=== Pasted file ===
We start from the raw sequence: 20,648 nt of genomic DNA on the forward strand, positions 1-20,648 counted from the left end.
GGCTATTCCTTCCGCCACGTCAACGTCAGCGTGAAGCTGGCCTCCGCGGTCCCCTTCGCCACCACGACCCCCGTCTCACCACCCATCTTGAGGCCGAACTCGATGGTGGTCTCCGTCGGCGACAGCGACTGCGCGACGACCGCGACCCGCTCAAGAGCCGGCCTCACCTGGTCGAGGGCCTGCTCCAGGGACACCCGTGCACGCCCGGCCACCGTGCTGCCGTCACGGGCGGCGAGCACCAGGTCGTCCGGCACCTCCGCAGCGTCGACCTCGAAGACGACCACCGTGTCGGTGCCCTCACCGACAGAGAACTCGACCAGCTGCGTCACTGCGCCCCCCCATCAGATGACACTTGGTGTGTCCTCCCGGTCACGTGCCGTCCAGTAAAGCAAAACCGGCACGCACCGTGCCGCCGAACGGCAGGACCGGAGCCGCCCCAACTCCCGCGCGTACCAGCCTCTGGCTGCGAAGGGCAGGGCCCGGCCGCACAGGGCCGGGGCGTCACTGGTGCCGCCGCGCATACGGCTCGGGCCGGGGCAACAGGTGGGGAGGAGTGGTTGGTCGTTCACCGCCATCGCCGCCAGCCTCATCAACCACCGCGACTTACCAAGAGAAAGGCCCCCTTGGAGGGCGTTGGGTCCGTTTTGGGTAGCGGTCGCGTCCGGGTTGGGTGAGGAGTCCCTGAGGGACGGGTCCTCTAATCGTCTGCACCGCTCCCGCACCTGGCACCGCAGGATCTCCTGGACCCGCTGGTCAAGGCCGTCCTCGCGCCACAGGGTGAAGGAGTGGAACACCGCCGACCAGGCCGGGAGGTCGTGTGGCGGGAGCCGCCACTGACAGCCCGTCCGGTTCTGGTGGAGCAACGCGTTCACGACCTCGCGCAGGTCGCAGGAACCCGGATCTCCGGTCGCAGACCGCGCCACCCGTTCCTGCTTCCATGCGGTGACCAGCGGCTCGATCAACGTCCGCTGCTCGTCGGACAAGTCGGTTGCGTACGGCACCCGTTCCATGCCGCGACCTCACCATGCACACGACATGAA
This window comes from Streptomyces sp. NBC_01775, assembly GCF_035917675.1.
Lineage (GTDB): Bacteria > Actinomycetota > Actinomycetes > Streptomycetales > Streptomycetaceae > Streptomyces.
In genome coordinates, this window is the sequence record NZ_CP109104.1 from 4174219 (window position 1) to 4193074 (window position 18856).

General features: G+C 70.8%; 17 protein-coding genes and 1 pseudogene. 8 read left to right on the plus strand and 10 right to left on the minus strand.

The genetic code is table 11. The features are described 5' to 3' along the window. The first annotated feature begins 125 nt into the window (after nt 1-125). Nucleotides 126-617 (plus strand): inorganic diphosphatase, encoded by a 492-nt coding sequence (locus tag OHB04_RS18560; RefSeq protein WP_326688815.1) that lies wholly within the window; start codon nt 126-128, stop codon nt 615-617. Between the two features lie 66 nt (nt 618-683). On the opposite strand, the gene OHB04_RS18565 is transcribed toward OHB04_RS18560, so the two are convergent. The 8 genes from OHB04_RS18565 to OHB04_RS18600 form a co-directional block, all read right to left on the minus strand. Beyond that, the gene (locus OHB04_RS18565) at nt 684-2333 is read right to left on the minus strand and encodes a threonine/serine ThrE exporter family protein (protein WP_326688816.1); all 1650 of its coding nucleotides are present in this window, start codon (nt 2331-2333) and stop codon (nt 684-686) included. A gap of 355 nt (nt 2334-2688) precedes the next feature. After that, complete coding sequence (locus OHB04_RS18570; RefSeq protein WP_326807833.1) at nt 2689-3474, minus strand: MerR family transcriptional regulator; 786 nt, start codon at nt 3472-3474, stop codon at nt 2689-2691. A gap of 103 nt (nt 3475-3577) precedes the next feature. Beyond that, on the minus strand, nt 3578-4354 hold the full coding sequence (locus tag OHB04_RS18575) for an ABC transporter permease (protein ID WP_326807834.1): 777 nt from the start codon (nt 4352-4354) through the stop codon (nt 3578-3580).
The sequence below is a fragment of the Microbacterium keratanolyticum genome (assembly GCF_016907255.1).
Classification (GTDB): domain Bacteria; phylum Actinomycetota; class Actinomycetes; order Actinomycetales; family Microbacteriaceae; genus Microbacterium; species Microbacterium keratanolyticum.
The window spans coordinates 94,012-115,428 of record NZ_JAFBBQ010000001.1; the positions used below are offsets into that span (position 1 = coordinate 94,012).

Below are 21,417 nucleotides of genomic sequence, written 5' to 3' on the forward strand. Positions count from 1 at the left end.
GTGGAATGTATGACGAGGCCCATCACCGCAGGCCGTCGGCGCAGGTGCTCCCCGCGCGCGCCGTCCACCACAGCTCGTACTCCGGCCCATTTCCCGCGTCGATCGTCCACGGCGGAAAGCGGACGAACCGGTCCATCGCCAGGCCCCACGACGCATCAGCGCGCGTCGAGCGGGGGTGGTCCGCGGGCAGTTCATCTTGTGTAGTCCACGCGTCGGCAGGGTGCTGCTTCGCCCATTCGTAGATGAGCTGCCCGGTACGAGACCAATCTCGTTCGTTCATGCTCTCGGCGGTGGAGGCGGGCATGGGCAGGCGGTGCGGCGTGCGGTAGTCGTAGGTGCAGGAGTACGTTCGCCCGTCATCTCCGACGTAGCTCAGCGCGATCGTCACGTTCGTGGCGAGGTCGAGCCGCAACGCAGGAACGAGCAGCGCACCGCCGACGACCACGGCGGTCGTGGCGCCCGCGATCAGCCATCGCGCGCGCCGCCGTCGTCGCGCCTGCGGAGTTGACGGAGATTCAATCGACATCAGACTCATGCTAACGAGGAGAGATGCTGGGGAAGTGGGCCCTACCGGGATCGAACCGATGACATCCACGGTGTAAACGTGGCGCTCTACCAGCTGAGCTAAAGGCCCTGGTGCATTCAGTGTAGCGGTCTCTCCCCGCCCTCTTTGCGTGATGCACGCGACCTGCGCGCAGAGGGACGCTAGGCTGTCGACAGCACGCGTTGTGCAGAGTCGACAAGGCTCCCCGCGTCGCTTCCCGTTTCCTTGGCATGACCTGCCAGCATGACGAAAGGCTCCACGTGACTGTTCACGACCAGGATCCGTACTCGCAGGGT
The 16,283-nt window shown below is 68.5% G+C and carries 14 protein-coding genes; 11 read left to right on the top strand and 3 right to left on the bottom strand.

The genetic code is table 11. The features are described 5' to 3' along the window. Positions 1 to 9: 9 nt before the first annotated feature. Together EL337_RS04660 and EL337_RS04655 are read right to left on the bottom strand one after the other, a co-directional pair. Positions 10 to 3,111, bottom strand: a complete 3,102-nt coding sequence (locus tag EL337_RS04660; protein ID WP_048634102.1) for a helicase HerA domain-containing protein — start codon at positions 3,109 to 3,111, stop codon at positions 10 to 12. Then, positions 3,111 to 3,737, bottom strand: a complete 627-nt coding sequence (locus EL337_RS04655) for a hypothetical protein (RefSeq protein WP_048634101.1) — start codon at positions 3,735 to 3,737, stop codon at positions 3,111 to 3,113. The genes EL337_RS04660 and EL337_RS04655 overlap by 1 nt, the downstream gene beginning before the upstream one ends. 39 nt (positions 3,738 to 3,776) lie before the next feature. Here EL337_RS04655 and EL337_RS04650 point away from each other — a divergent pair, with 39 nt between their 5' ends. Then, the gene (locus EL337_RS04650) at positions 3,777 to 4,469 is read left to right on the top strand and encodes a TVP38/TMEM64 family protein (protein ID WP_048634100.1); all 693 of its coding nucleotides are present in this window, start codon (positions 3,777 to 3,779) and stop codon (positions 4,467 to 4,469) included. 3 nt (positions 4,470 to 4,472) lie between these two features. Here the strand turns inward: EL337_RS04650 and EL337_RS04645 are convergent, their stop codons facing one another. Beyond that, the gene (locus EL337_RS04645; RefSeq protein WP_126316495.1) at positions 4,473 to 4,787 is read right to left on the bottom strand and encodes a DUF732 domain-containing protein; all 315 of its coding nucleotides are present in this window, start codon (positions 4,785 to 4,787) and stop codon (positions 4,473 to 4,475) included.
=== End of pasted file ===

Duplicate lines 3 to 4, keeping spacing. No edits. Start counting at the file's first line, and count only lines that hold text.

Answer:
This window comes from Streptomyces sp. NBC_01775, assembly GCF_035917675.1.
Lineage (GTDB): Bacteria > Actinomycetota > Actinomycetes > Streptomycetales > Streptomycetaceae > Streptomyces.